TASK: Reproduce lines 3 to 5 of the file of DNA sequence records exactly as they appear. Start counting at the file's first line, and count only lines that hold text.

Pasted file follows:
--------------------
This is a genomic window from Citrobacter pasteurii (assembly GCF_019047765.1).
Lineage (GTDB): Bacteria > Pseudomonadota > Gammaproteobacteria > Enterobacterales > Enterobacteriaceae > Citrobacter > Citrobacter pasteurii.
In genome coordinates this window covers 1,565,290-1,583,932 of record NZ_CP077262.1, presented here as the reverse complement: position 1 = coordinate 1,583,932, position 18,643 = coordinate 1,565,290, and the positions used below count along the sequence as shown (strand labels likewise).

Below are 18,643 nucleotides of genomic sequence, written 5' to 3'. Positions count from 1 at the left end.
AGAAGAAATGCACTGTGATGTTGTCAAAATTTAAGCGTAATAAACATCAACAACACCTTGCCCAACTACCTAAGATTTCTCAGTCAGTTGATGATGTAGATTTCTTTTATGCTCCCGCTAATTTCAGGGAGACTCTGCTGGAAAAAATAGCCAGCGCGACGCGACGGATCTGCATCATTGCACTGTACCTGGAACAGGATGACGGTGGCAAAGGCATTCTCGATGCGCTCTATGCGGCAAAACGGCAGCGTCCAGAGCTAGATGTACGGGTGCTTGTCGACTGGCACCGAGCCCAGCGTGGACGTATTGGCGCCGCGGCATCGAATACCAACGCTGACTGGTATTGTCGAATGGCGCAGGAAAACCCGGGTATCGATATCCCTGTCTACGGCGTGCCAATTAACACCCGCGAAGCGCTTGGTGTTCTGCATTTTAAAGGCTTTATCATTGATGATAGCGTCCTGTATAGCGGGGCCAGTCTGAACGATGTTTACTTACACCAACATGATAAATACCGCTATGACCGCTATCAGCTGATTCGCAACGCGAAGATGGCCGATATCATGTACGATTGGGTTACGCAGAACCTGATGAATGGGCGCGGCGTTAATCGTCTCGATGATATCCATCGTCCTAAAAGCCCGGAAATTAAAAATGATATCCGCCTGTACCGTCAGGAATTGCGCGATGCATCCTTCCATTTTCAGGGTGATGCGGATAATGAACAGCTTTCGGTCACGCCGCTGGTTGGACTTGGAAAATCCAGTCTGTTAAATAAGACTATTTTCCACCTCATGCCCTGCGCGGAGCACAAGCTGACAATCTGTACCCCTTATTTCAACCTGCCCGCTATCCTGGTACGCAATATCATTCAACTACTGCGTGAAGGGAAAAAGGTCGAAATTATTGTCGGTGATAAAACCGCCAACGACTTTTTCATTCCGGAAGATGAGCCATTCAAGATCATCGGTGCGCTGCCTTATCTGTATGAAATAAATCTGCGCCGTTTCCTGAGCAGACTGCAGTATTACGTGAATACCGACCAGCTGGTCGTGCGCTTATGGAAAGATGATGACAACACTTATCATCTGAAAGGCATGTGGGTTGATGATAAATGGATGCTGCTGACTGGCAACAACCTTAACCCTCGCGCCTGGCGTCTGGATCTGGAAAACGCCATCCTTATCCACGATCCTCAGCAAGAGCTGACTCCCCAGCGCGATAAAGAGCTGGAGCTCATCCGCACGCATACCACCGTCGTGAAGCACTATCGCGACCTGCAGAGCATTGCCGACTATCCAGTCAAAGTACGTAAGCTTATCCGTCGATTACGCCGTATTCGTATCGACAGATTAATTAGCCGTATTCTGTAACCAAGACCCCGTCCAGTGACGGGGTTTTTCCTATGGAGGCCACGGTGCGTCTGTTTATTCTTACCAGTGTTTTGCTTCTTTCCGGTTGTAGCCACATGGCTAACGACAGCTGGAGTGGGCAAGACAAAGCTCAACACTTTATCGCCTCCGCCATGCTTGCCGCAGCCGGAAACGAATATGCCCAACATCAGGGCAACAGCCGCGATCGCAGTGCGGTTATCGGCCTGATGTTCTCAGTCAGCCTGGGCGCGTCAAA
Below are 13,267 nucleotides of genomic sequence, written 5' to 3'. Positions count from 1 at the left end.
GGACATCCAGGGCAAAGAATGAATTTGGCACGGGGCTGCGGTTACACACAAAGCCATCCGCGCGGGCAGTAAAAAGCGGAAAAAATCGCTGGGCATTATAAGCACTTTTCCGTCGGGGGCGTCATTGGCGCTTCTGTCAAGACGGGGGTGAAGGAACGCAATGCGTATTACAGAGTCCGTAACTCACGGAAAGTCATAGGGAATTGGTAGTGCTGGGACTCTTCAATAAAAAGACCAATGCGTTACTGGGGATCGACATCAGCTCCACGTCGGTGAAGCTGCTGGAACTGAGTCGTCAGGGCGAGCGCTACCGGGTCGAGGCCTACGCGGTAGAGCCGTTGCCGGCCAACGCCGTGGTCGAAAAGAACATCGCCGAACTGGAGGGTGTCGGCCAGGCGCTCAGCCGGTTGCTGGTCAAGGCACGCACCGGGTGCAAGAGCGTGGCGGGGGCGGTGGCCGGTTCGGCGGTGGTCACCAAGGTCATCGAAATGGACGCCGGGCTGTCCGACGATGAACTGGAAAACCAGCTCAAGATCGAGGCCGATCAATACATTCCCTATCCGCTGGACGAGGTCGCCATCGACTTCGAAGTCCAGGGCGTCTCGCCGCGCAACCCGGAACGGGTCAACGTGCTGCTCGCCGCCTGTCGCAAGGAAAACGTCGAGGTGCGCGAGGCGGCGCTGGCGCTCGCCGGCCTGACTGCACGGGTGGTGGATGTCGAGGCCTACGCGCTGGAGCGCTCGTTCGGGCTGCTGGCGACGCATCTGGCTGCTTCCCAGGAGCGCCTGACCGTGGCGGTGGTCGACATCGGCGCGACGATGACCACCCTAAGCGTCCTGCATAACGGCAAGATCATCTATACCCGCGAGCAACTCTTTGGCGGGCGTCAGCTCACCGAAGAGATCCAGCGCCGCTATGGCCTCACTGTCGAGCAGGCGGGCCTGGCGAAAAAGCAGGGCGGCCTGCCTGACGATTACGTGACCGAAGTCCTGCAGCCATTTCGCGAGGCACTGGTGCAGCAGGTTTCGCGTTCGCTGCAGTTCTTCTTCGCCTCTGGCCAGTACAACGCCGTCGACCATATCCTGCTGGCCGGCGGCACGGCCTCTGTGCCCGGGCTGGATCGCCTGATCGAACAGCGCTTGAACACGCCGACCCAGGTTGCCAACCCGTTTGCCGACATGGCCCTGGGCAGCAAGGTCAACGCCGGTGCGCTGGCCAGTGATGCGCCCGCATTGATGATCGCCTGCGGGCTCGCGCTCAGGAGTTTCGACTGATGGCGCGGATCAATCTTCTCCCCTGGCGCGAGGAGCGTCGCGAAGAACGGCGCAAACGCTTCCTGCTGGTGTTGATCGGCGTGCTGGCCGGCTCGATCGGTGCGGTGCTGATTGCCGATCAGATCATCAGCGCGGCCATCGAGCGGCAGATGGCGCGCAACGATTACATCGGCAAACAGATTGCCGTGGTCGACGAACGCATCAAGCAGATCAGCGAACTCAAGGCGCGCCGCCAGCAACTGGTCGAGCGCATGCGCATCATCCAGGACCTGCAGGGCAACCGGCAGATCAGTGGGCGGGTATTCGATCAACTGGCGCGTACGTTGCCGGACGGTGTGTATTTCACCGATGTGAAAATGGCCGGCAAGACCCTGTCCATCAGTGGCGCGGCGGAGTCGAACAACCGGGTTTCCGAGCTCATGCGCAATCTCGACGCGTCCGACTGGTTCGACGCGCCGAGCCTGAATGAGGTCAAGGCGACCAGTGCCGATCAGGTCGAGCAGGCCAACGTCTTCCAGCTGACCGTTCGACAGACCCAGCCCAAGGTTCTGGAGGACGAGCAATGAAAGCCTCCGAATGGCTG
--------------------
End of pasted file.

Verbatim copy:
In genome coordinates this window covers 1,565,290-1,583,932 of record NZ_CP077262.1, presented here as the reverse complement: position 1 = coordinate 1,583,932, position 18,643 = coordinate 1,565,290, and the positions used below count along the sequence as shown (strand labels likewise).

Below are 18,643 nucleotides of genomic sequence, written 5' to 3'. Positions count from 1 at the left end.
AGAAGAAATGCACTGTGATGTTGTCAAAATTTAAGCGTAATAAACATCAACAACACCTTGCCCAACTACCTAAGATTTCTCAGTCAGTTGATGATGTAGATTTCTTTTATGCTCCCGCTAATTTCAGGGAGACTCTGCTGGAAAAAATAGCCAGCGCGACGCGACGGATCTGCATCATTGCACTGTACCTGGAACAGGATGACGGTGGCAAAGGCATTCTCGATGCGCTCTATGCGGCAAAACGGCAGCGTCCAGAGCTAGATGTACGGGTGCTTGTCGACTGGCACCGAGCCCAGCGTGGACGTATTGGCGCCGCGGCATCGAATACCAACGCTGACTGGTATTGTCGAATGGCGCAGGAAAACCCGGGTATCGATATCCCTGTCTACGGCGTGCCAATTAACACCCGCGAAGCGCTTGGTGTTCTGCATTTTAAAGGCTTTATCATTGATGATAGCGTCCTGTATAGCGGGGCCAGTCTGAACGATGTTTACTTACACCAACATGATAAATACCGCTATGACCGCTATCAGCTGATTCGCAACGCGAAGATGGCCGATATCATGTACGATTGGGTTACGCAGAACCTGATGAATGGGCGCGGCGTTAATCGTCTCGATGATATCCATCGTCCTAAAAGCCCGGAAATTAAAAATGATATCCGCCTGTACCGTCAGGAATTGCGCGATGCATCCTTCCATTTTCAGGGTGATGCGGATAATGAACAGCTTTCGGTCACGCCGCTGGTTGGACTTGGAAAATCCAGTCTGTTAAATAAGACTATTTTCCACCTCATGCCCTGCGCGGAGCACAAGCTGACAATCTGTACCCCTTATTTCAACCTGCCCGCTATCCTGGTACGCAATATCATTCAACTACTGCGTGAAGGGAAAAAGGTCGAAATTATTGTCGGTGATAAAACCGCCAACGACTTTTTCATTCCGGAAGATGAGCCATTCAAGATCATCGGTGCGCTGCCTTATCTGTATGAAATAAATCTGCGCCGTTTCCTGAGCAGACTGCAGTATTACGTGAATACCGACCAGCTGGTCGTGCGCTTATGGAAAGATGATGACAACACTTATCATCTGAAAGGCATGTGGGTTGATGATAAATGGATGCTGCTGACTGGCAACAACCTTAACCCTCGCGCCTGGCGTCTGGATCTGGAAAACGCCATCCTTATCCACGATCCTCAGCAAGAGCTGACTCCCCAGCGCGATAAAGAGCTGGAGCTCATCCGCACGCATACCACCGTCGTGAAGCACTATCGCGACCTGCAGAGCATTGCCGACTATCCAGTCAAAGTACGTAAGCTTATCCGTCGATTACGCCGTATTCGTATCGACAGATTAATTAGCCGTATTCTGTAACCAAGACCCCGTCCAGTGACGGGGTTTTTCCTATGGAGGCCACGGTGCGTCTGTTTATTCTTACCAGTGTTTTGCTTCTTTCCGGTTGTAGCCACATGGCTAACGACAGCTGGAGTGGGCAAGACAAAGCTCAACACTTTATCGCCTCCGCCATGCTTGCCGCAGCCGGAAACGAATATGCCCAACATCAGGGCAACAGCCGCGATCGCAGTGCGGTTATCGGCCTGATGTTCTCAGTCAGCCTGGGCGCGTCAAA